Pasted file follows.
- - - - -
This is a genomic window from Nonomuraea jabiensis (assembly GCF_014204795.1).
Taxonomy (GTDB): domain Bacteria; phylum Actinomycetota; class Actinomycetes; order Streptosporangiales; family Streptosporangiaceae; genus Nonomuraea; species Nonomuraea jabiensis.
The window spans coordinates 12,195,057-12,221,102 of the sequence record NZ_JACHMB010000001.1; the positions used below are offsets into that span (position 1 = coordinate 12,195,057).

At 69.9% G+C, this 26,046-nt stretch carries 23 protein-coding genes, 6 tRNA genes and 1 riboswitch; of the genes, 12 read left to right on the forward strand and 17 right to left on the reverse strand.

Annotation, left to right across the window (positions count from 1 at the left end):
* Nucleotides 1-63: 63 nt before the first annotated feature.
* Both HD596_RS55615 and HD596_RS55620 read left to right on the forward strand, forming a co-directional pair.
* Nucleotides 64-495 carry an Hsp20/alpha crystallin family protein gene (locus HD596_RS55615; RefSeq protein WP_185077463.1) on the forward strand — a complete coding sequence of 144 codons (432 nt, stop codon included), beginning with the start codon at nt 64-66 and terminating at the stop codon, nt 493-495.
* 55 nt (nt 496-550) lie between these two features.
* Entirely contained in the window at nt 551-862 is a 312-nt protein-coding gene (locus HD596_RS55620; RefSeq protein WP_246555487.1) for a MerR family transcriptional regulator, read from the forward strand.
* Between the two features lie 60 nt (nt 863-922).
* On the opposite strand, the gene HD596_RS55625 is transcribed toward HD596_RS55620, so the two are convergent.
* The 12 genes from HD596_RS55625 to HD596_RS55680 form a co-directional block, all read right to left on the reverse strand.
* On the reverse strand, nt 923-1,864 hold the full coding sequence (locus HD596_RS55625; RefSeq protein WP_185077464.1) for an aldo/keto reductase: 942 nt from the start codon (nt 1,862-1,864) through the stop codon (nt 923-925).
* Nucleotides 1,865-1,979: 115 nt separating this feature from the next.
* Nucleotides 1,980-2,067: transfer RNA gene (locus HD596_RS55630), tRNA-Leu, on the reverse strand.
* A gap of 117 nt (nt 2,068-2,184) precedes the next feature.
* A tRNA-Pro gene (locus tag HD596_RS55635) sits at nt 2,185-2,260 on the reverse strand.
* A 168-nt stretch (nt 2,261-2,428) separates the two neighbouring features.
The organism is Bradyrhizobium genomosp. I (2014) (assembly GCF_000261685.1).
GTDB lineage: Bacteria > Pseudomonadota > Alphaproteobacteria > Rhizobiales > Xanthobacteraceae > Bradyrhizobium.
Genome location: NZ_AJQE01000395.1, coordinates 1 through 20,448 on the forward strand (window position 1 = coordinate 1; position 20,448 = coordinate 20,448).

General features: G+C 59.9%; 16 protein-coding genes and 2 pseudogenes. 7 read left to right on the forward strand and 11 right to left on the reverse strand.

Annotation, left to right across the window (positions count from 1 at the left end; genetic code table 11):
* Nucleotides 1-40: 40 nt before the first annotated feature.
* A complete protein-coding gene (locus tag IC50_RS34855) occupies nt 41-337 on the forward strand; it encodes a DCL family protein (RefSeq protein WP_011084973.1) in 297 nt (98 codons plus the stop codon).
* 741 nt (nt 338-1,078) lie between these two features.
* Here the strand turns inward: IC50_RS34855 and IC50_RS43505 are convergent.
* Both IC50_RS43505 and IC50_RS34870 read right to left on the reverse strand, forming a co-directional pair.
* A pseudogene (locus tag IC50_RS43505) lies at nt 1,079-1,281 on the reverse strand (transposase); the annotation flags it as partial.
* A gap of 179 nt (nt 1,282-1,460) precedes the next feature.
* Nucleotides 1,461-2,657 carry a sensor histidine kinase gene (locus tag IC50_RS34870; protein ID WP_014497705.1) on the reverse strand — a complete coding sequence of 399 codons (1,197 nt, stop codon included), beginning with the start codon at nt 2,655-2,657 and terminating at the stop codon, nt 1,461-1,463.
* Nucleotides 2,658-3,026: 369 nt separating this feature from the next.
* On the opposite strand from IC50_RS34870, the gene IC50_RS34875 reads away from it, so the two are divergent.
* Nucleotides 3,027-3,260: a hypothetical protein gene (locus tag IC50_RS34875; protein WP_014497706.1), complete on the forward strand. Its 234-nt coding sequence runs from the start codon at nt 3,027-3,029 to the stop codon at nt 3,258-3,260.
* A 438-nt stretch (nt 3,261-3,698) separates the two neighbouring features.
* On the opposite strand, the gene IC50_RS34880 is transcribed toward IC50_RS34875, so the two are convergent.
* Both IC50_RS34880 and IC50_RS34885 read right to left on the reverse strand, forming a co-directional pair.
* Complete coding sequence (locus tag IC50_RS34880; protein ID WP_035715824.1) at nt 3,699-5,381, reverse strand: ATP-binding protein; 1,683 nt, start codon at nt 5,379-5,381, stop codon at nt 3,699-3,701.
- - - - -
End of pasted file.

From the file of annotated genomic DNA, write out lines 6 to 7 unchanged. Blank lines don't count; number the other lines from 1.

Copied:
* Nucleotides 1-63: 63 nt before the first annotated feature.
* Both HD596_RS55615 and HD596_RS55620 read left to right on the forward strand, forming a co-directional pair.